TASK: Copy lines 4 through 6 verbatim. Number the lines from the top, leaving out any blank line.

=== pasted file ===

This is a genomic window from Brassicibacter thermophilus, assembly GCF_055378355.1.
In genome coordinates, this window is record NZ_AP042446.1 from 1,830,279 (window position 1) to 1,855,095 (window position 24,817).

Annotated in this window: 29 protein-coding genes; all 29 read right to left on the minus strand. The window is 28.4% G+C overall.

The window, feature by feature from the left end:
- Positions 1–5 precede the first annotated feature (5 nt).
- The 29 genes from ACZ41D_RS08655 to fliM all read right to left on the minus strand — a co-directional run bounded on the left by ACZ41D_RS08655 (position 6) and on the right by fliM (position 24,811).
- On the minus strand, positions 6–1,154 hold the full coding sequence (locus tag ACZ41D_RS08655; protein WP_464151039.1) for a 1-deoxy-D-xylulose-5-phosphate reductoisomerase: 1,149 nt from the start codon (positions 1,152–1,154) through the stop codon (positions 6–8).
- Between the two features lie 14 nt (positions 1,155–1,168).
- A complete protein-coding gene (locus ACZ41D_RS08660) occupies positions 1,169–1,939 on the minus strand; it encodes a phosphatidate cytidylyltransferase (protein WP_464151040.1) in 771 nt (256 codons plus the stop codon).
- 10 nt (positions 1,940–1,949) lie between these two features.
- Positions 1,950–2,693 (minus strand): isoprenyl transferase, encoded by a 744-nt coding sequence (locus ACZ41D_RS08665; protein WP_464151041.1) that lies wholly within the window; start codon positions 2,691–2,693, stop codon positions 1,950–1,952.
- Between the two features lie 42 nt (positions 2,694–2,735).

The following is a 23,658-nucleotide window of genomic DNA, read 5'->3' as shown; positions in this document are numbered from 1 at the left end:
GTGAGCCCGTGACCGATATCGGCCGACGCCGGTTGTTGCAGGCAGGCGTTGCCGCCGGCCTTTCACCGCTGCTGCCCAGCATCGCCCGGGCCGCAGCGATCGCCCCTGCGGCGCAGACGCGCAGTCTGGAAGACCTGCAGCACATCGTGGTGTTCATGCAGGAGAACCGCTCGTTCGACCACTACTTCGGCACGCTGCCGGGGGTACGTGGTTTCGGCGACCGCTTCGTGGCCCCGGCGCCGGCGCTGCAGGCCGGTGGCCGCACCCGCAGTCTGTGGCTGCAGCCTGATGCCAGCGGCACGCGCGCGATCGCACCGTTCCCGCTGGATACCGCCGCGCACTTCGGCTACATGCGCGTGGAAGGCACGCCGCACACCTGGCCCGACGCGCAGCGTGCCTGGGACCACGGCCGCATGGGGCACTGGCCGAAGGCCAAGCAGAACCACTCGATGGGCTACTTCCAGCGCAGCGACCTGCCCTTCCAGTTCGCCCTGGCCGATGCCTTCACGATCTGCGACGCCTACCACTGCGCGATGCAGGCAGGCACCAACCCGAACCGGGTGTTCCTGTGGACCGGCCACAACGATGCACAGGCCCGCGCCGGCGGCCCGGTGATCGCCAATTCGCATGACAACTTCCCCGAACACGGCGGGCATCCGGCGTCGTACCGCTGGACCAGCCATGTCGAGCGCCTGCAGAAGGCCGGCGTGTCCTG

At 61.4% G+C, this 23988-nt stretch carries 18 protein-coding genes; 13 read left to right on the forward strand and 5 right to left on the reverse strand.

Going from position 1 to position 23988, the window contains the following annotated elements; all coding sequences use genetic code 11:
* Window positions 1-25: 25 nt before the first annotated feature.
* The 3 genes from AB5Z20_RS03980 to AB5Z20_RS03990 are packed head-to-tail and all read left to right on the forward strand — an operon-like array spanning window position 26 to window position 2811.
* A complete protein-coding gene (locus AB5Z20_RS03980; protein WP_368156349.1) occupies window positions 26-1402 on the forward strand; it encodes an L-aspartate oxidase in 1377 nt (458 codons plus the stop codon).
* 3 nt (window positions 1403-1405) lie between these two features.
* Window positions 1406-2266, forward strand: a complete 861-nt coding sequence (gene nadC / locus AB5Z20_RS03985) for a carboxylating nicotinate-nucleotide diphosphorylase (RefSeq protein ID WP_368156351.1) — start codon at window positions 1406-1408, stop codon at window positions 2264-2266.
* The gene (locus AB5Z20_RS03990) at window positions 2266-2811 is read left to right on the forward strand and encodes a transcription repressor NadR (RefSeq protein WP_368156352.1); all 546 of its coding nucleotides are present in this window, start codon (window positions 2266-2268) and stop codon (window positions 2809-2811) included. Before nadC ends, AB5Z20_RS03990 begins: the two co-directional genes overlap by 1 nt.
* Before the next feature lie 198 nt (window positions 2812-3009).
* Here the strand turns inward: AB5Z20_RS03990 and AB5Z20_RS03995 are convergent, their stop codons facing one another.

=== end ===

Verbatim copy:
The window, feature by feature from the left end:
- Positions 1–5 precede the first annotated feature (5 nt).
- The 29 genes from ACZ41D_RS08655 to fliM all read right to left on the minus strand — a co-directional run bounded on the left by ACZ41D_RS08655 (position 6) and on the right by fliM (position 24,811).